The mayor of the city leading the push for municipalities in British Columbia (BC) to file a class action lawsuit against energy companies for climate damages recently announced that she no longer believes climate lawsuits are the best way to deal with climate change. The announcement from Victoria Mayor Lisa Helps marks another major setback for the West Coast Environmental Law Centre’s (WCEL) years-long push to get local municipalities on board to sue as local officials realize the monetary and reputational costs such lawsuits pose to their communities.

Victoria made news early this year when they became the first city in Canada to call for a class action lawsuit and asked for the provincial association of municipalities, the Union of British Columbia Municipalities (UBCM), to look into the possibility of initiating the lawsuit.

However, when asked about the resolution on CBC radio on Thursday, Helps struck a different tune:

“Since we passed the original motion I have had some second thoughts.”

Helps went on to explain that a recent report from the Canadian federal government, which shows that climate change is occurring twice as fast in Canada than the rest of the world, changed her thinking on the issue since lawsuits take a very long time to work through the court system and may ultimately fail:

“We have to be carbon neutral, carbon free by 2050, and reduce our carbon output by 45 percent by 2030…Is suing fossil fuel companies the best way to get there when it’s taken 20 years to get the tobacco court cases, the class action court cases, to court? It’s taken 20 years and they are still not resolved. We’ve got 11 years as a global community to reduce our carbon significantly if we’re going to survive.”

This is a major change in position from Mayor Helps since under her leadership the city of Victoria has been laying the groundwork for a class action lawsuit for years. Victoria was one of the first BC municipalities to send letters to energy asking for damages in 2017. Last year, Victoria sponsored another resolution asking for UBCM to send a similar letter that was narrowly defeated.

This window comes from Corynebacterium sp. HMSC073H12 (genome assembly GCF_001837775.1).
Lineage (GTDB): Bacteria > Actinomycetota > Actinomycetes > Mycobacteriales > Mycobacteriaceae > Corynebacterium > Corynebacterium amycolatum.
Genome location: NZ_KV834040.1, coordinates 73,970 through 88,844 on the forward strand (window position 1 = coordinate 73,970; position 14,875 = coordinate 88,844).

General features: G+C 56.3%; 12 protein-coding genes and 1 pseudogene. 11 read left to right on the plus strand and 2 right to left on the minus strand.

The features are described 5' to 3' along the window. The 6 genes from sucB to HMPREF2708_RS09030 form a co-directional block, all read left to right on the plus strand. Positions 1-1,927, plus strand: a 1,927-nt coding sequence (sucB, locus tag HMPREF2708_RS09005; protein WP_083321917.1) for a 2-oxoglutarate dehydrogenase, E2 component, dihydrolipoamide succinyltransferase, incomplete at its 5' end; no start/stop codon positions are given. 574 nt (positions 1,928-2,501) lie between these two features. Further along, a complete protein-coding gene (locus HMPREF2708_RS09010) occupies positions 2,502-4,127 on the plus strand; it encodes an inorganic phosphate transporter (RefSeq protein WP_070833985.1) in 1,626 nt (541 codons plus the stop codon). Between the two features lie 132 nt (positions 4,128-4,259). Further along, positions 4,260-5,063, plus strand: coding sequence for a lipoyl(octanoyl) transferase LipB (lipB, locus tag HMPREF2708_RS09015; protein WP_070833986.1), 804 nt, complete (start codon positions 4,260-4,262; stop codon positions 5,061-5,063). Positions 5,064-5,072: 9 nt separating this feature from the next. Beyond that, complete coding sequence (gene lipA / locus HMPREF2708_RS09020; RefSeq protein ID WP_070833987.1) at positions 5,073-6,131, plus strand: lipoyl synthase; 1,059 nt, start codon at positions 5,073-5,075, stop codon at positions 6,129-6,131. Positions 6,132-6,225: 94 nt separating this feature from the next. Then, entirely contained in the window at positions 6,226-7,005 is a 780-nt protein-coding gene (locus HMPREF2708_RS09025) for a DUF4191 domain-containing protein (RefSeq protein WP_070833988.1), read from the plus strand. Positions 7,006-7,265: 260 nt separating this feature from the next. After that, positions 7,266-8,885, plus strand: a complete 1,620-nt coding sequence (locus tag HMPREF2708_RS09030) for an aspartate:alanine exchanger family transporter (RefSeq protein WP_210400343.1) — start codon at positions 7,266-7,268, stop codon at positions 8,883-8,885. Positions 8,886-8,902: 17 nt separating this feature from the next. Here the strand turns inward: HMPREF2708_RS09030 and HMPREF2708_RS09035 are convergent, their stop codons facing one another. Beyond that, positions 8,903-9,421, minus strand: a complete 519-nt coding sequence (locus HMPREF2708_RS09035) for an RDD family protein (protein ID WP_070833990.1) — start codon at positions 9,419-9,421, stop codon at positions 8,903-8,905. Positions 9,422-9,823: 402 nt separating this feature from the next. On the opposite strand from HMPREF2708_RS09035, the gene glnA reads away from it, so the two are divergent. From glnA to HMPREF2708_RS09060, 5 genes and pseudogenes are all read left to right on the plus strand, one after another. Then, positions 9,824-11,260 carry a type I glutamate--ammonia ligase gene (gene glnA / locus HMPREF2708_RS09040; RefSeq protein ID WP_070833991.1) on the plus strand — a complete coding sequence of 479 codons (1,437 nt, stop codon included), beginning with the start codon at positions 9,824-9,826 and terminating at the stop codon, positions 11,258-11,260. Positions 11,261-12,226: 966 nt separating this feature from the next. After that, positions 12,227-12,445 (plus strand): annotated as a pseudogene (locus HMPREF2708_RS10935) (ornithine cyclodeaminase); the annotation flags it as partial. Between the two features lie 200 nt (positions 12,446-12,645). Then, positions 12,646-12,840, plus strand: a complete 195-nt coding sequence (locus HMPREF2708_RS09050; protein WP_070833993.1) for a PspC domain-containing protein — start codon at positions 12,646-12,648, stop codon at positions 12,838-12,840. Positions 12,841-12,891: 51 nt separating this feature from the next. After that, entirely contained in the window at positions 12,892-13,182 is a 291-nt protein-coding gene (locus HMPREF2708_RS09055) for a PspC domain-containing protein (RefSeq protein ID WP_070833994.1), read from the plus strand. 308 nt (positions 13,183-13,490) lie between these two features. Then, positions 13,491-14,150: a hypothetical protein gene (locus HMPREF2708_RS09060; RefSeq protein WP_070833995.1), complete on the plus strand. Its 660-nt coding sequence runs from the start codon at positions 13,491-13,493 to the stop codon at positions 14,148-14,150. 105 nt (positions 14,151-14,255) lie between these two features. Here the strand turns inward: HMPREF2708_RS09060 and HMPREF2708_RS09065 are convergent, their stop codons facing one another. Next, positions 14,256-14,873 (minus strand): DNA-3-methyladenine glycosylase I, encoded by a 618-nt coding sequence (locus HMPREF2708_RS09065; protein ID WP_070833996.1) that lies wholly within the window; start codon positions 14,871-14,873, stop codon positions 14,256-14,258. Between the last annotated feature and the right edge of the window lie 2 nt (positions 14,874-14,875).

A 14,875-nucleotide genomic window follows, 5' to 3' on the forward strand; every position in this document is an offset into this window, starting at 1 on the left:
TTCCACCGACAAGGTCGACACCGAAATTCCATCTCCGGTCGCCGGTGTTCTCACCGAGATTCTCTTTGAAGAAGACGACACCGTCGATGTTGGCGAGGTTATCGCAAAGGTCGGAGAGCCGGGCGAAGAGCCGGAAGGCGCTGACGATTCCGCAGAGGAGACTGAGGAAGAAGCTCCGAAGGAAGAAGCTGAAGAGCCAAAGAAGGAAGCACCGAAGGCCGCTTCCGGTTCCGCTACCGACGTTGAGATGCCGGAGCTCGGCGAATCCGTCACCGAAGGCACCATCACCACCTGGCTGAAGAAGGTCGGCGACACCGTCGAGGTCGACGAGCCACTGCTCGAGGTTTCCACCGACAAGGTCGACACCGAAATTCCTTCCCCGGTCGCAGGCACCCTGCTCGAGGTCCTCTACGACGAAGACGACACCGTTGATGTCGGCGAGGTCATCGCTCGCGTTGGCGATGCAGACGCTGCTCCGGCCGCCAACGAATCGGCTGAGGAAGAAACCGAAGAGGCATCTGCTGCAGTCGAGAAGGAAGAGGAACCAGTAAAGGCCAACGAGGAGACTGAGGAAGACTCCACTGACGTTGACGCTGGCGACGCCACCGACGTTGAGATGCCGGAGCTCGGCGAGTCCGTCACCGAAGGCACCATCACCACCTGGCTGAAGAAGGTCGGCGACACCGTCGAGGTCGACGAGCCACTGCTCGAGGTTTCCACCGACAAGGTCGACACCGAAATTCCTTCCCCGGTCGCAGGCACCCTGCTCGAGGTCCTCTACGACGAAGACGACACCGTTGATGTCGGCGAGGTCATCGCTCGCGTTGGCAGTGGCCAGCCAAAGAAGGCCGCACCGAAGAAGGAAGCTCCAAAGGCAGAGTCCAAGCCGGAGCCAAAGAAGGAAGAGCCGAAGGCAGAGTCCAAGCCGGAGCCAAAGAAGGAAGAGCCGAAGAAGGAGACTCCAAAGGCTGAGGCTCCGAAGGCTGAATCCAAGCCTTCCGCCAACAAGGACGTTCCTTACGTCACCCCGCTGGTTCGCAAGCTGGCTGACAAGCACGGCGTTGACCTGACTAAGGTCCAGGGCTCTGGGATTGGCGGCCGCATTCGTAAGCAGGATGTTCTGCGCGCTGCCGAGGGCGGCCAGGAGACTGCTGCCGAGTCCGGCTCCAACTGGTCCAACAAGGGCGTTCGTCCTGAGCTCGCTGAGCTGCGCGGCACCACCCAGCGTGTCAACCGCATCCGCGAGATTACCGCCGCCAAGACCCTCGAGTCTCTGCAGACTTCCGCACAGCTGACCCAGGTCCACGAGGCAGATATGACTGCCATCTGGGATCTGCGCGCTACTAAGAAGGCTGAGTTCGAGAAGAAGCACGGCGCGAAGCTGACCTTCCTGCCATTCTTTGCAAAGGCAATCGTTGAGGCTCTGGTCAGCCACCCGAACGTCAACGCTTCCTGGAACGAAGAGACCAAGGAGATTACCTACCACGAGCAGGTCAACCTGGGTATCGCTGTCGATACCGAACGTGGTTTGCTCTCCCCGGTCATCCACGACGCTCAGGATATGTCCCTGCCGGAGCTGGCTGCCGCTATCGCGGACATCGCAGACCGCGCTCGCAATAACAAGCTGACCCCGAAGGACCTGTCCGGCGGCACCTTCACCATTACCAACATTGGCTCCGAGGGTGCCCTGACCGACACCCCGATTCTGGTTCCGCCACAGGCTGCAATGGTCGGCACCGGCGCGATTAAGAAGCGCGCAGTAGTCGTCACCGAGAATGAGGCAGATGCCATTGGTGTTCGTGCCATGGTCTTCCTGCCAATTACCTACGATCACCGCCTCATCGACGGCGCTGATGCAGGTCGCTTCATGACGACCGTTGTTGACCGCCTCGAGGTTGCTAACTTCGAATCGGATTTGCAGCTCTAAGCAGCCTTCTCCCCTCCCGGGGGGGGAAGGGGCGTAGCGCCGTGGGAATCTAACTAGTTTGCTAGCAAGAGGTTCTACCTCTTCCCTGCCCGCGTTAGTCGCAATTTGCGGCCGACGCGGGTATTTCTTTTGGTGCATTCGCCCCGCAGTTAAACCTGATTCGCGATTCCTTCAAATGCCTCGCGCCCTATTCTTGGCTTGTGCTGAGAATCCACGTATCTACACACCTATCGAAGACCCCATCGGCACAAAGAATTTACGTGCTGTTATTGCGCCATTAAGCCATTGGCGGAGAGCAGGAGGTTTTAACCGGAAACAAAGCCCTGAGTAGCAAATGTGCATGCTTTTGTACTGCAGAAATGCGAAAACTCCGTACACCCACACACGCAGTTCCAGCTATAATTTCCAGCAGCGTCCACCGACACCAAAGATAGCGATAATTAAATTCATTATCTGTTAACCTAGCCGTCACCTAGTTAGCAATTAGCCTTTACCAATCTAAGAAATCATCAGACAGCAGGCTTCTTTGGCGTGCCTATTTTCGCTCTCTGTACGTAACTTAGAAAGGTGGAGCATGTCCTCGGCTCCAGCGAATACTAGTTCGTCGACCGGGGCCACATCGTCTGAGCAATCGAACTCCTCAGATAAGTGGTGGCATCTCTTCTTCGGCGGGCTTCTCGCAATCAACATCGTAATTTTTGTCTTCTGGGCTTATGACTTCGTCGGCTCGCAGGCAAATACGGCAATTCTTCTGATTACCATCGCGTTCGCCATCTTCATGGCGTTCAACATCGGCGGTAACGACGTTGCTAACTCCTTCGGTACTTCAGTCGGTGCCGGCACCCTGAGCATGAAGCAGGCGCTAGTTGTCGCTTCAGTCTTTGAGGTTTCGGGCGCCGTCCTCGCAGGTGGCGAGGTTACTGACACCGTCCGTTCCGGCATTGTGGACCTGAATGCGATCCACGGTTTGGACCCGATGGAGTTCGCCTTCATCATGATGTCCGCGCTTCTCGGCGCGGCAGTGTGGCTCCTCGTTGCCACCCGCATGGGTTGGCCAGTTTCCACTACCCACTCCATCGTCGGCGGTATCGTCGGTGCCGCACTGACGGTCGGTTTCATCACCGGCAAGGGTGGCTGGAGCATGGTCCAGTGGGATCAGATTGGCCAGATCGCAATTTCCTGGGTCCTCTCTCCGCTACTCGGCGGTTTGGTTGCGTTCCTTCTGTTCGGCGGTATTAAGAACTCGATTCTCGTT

The resolution for the class action lawsuit faces its first test at a regional association of municipalities’ convention next week. If the resolution does not pass there, it may not even make it to UBCM. With Helps backing away from her own city’s resolution it appears less likely to receive the necessary support.

Helps is also likely alarmed by the intense pushback Toronto faced when a city counselor introduced a motion for the city to consider lawsuits and the negative response Whistler received when the resort town sent a letter to Canadian company CNRL asking for climate damages. The Victoria Chamber of Commerce and the Hotels Association of Greater Victoria wrote to Helps asking her to back off her push for climate lawsuits.

It appears that local officials across Canada are waking up to the reality that pursuing climate litigation will not result in the positive publicity and cash for their municipalities as promised by the lawyers who are the true beneficiaries of any climate lawsuit. It is often difficult for elected officials to change their mind on an issue after taking a public position, Mayor Helps should be commended for her open-minded approach, which will serve as a benefit to her constituents and the environment.